Breaking the Cycle: Poverty-Reducing Initiatives in Africa

The Grameen Foundation’s motto is simple: connecting potential. The foundation says it helps the poorest people in the world reach their full potential by matching their skills with the resources they need to succeed. Many Sub-Sahara African countries are finding success by partnering with the foundation in different projects.

One of those countries is Ghana. The foundation teamed up with Ghana Health Services to improve care of mothers and babies in rural communities. The initiative is called MOTECH, or Mobile Technology for Community Health. The Alliance for Reproductive Health Rights says that 63 newborns die during childbirth each day. A woman in Ghana also has a 1 in 68 chance of dying from maternal causes during her lifetime. This initiative also works to provide sexual reproductive health information to younger generations to improve the standard of sexual health in the country. 

The Grameen Foundation has also worked with Uganda in a few different mobile technology initiatives. The Community Knowledge Worker initiative uses mobile technology to give small farmers better access to knowledge about their crops and animals. It helps them better protect their farms and get better market prices for their yields. AppLab Incubator and Mobile Financial Services Accelerator are two initiatives the foundation is testing in the business of improving “next-generation products and services tailored for the poor.” 

You can learn more about the work of the Grameen Foundation in this video:

Mobile technology is extremely important because of the information it can provide. Farmers who have no access to this technology can receive a wealth of instant knowledge from this technology. Much like the Community Knowledge Workers initiative, information is power to farmers who have no access to technology that can improve their yields and protect their lands.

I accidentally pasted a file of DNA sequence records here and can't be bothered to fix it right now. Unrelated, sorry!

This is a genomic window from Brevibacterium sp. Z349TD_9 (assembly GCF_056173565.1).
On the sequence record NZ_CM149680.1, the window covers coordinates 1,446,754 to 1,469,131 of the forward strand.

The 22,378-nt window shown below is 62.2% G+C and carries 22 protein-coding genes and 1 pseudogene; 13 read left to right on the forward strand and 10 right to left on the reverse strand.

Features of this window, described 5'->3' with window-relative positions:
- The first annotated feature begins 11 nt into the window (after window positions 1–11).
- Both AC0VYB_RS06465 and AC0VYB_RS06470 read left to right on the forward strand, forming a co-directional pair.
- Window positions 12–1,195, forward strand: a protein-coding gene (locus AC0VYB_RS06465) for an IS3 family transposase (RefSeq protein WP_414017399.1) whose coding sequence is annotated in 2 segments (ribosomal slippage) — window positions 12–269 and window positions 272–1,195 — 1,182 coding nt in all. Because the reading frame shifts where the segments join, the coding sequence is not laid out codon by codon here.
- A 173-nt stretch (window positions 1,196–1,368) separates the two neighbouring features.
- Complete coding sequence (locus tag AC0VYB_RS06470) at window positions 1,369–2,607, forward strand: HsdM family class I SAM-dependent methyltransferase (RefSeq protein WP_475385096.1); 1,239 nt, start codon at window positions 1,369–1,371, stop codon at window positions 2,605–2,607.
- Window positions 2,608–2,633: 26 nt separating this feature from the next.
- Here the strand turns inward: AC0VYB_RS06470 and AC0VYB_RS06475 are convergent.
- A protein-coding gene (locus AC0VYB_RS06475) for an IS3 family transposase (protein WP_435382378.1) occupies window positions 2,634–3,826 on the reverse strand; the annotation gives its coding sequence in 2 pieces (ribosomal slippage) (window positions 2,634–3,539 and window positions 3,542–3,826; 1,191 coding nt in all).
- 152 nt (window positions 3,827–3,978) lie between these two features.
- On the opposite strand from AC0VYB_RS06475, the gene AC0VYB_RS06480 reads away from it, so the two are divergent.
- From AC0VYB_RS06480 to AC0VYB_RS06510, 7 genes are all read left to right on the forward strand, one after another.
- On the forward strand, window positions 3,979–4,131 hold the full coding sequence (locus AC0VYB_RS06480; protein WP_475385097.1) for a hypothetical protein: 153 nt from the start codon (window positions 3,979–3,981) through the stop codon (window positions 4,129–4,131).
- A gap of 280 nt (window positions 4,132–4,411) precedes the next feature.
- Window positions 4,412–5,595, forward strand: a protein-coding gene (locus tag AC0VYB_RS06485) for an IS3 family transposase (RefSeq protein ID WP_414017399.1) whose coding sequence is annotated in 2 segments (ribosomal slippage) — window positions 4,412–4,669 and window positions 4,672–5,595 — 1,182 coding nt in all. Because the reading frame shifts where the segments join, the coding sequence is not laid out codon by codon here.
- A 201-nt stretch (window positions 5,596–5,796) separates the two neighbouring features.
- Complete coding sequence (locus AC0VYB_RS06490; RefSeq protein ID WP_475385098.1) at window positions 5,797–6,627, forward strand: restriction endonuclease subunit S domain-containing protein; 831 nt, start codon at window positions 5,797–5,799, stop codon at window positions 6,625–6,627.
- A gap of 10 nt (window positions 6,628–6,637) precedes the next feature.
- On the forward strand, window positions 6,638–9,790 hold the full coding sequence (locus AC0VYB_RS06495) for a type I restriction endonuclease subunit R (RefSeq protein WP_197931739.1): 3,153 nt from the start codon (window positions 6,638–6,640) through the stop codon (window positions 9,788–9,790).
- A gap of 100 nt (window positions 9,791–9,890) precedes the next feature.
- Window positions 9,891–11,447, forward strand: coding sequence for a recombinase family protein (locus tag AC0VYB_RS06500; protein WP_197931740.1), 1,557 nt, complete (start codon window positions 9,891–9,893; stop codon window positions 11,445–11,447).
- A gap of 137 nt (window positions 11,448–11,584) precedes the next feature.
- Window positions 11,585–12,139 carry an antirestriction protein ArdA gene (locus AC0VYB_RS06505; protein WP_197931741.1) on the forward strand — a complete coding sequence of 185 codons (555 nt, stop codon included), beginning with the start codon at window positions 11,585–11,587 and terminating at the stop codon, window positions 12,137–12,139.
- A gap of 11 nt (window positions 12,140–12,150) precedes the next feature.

Microfinancing is also a tool many developing countries are using, and combining technology with this practice is allowing individuals around the world to help. Kiva allows individuals to make a loan through their website. The donors can watch the progress of their loan and as it gets paid back, the money is credited to their account. They can then use the money to make another loan or on a different project. You can follow the story of a Kiva loan in this video:

All of these initiatives and projects are working to reduce the cycle of poverty in Sub-Saharan Africa. In her book Dead Aid, Dambisa Moyo presents a three step process that countries need to follow to escape this cycle. Step one is to reduce dependency on foreign aid every year. Second, countries need to reduce spending and scale down their national budgets. And third, countries need to invest in and protect institutions that help growth. While this three step plan appears very logical, it differs with the thoughts of economist Jeffrey Sachs. His plan states that aid should continue but in a more intelligent and economical way. It is important that no matter which side we agree with, we continue to work for the eradication of poverty because it hurts more than just the people living in it. The world cannot operate at or near its potential when people are living in poor conditions and cannot be successful. The poverty cycle is a deadly trap and if not broken, can affect generations before they even have a chance.
















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